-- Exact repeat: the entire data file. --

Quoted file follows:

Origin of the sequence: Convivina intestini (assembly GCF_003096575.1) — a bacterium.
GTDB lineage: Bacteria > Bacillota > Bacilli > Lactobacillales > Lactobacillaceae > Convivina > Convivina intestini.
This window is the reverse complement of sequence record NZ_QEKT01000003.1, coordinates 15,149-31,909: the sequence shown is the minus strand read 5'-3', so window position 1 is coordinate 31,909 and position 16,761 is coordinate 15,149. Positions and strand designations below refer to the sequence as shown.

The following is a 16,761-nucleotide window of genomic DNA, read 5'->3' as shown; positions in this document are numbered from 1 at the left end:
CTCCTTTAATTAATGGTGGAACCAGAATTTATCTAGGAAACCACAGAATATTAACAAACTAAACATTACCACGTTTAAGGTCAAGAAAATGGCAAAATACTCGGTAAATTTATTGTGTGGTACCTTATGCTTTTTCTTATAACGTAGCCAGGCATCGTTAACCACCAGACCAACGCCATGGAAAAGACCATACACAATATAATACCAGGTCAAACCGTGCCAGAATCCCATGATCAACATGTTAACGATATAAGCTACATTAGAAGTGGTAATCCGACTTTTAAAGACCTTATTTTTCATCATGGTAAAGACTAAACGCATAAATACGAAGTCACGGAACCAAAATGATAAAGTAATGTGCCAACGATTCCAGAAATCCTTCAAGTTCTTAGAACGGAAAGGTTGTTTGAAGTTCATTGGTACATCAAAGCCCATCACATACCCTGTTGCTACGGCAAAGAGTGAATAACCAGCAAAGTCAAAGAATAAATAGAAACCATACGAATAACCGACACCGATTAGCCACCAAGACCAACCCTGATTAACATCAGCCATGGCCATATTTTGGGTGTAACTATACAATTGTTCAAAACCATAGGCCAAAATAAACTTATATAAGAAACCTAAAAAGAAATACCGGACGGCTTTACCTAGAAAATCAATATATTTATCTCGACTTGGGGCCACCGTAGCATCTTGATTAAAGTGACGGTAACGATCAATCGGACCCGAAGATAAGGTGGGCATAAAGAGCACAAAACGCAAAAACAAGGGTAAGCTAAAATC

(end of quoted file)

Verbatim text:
Origin of the sequence: Convivina intestini (assembly GCF_003096575.1) — a bacterium.
GTDB lineage: Bacteria > Bacillota > Bacilli > Lactobacillales > Lactobacillaceae > Convivina > Convivina intestini.
This window is the reverse complement of sequence record NZ_QEKT01000003.1, coordinates 15,149-31,909: the sequence shown is the minus strand read 5'-3', so window position 1 is coordinate 31,909 and position 16,761 is coordinate 15,149. Positions and strand designations below refer to the sequence as shown.

The following is a 16,761-nucleotide window of genomic DNA, read 5'->3' as shown; positions in this document are numbered from 1 at the left end:
CTCCTTTAATTAATGGTGGAACCAGAATTTATCTAGGAAACCACAGAATATTAACAAACTAAACATTACCACGTTTAAGGTCAAGAAAATGGCAAAATACTCGGTAAATTTATTGTGTGGTACCTTATGCTTTTTCTTATAACGTAGCCAGGCATCGTTAACCACCAGACCAACGCCATGGAAAAGACCATACACAATATAATACCAGGTCAAACCGTGCCAGAATCCCATGATCAACATGTTAACGATATAAGCTACATTAGAAGTGGTAATCCGACTTTTAAAGACCTTATTTTTCATCATGGTAAAGACTAAACGCATAAATACGAAGTCACGGAACCAAAATGATAAAGTAATGTGCCAACGATTCCAGAAATCCTTCAAGTTCTTAGAACGGAAAGGTTGTTTGAAGTTCATTGGTACATCAAAGCCCATCACATACCCTGTTGCTACGGCAAAGAGTGAATAACCAGCAAAGTCAAAGAATAAATAGAAACCATACGAATAACCGACACCGATTAGCCACCAAGACCAACCCTGATTAACATCAGCCATGGCCATATTTTGGGTGTAACTATACAATTGTTCAAAACCATAGGCCAAAATAAACTTATATAAGAAACCTAAAAAGAAATACCGGACGGCTTTACCTAGAAAATCAATATATTTATCTCGACTTGGGGCCACCGTAGCATCTTGATTAAAGTGACGGTAACGATCAATCGGACCCGAAGATAAGGTGGGCATAAAGAGCACAAAACGCAAAAACAAGGGTAAGCTAAAATC